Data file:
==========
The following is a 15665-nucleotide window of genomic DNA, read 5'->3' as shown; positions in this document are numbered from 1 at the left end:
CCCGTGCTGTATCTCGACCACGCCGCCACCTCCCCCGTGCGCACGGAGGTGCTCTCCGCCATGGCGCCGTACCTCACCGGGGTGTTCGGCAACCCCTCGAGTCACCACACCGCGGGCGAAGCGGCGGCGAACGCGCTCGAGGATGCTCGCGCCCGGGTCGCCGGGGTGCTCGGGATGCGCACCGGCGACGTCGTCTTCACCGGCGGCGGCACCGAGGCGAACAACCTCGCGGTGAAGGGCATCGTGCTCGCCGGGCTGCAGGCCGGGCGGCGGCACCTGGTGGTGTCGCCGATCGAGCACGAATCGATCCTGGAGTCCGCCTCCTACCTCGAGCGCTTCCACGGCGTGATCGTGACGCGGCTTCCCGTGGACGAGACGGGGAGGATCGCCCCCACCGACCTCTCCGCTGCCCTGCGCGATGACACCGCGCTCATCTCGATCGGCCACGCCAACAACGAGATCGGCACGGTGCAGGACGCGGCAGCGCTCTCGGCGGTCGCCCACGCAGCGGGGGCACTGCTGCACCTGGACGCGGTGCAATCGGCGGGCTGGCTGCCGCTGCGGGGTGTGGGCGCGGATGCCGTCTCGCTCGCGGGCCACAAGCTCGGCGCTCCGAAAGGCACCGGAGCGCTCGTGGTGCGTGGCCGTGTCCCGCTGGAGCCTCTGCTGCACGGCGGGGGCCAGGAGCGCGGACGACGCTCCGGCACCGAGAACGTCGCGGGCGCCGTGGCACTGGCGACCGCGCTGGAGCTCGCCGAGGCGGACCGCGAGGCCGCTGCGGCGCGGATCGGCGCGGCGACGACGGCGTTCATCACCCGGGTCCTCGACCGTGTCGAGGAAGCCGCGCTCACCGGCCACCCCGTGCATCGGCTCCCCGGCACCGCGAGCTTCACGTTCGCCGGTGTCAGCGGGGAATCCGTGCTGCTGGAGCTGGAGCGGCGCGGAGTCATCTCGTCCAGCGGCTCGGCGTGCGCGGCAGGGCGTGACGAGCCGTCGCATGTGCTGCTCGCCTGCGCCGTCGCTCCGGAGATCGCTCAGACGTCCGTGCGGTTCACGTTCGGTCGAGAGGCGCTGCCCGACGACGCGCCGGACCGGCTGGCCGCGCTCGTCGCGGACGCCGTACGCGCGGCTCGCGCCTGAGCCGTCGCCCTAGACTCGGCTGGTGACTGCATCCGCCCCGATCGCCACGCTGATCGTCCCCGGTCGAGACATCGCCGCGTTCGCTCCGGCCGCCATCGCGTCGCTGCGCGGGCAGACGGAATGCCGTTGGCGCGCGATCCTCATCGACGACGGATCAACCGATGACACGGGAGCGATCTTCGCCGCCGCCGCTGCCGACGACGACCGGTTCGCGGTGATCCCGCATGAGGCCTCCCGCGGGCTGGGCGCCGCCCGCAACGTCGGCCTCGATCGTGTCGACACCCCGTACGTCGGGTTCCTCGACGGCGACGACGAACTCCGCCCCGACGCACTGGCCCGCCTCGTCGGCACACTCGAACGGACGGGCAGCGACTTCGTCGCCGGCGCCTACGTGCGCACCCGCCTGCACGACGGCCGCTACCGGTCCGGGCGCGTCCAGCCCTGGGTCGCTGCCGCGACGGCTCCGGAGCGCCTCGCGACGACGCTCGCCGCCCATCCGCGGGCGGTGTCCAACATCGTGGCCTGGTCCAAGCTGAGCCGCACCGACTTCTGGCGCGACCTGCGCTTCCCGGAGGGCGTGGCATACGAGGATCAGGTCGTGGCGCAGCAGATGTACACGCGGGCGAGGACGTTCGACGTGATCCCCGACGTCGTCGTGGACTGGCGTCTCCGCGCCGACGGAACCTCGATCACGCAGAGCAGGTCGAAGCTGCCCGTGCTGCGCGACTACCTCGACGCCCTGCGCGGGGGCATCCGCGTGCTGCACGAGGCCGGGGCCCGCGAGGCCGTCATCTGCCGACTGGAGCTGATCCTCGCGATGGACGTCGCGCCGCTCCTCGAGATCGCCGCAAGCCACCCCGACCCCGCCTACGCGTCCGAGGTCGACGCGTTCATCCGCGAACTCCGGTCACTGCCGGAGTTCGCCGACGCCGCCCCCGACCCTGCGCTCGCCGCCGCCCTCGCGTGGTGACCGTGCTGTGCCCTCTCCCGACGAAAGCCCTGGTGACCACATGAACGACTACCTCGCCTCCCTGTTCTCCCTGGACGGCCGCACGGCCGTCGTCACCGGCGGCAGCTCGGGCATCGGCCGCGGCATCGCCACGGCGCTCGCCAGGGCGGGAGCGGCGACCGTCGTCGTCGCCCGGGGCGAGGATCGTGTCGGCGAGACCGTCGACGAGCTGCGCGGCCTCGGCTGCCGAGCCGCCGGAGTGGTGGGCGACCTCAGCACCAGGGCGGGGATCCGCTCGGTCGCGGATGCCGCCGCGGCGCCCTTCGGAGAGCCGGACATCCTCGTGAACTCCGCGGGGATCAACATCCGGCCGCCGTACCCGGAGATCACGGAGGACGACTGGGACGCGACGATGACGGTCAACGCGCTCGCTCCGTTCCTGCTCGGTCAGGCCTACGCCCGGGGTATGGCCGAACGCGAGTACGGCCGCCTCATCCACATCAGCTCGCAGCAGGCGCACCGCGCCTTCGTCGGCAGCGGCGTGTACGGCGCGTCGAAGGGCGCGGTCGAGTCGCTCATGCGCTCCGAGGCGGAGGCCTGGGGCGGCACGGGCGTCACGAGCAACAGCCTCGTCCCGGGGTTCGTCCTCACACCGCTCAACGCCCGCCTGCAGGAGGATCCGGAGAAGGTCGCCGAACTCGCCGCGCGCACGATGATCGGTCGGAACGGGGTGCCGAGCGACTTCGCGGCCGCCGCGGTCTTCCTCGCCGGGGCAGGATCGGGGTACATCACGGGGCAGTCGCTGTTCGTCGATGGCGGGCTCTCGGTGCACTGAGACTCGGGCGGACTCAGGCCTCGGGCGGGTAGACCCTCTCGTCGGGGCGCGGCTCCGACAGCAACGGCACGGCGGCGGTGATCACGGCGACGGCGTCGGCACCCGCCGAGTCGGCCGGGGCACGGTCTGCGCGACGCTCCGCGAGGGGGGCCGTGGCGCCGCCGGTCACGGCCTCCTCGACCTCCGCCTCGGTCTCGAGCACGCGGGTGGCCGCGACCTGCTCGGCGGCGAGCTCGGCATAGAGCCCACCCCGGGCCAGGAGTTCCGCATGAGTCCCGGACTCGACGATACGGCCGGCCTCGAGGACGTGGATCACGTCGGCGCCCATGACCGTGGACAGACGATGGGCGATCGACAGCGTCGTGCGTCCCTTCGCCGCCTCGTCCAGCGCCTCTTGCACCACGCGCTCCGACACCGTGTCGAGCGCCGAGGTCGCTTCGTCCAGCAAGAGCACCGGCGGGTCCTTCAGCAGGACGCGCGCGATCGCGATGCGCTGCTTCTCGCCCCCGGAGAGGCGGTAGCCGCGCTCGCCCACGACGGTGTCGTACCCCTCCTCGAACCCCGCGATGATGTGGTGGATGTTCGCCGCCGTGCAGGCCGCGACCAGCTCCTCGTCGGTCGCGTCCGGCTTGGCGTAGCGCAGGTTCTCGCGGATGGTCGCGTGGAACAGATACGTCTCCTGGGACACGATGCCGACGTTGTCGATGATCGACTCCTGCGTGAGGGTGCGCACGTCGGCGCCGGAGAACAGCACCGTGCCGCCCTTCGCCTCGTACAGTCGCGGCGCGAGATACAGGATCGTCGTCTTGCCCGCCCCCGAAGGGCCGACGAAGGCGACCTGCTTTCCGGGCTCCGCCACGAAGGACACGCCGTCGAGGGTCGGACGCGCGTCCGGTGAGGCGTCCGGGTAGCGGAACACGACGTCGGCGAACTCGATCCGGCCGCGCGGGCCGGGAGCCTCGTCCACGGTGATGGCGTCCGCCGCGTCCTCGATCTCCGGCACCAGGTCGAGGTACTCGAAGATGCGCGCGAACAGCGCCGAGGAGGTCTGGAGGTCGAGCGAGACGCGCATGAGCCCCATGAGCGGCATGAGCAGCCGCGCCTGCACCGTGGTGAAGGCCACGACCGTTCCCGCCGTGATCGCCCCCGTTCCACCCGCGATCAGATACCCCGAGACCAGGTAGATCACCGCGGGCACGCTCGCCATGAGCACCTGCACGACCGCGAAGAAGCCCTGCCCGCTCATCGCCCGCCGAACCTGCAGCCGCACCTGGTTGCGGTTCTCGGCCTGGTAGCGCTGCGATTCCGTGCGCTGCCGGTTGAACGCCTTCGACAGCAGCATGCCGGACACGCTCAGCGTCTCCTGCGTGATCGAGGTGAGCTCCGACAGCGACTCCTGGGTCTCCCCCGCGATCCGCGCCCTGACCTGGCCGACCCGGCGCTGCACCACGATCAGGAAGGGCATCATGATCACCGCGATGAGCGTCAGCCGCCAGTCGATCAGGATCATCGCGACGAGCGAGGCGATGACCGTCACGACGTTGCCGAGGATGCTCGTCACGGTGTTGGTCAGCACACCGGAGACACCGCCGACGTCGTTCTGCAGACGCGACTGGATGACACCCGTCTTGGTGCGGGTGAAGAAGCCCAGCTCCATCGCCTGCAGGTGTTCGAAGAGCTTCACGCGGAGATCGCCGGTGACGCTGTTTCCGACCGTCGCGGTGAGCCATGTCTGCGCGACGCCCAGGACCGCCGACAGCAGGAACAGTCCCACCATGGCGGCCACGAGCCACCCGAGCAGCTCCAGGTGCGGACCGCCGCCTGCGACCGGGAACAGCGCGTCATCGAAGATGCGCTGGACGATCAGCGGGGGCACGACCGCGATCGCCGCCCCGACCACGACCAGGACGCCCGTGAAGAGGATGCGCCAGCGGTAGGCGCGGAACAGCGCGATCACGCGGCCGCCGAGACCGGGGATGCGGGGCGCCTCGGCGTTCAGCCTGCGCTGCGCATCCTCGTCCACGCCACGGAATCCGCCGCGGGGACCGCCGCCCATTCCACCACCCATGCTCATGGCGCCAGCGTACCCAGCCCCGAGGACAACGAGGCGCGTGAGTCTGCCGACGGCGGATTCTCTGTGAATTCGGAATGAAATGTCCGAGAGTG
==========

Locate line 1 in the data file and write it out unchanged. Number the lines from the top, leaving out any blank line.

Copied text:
The following is a 15665-nucleotide window of genomic DNA, read 5'->3' as shown; positions in this document are numbered from 1 at the left end: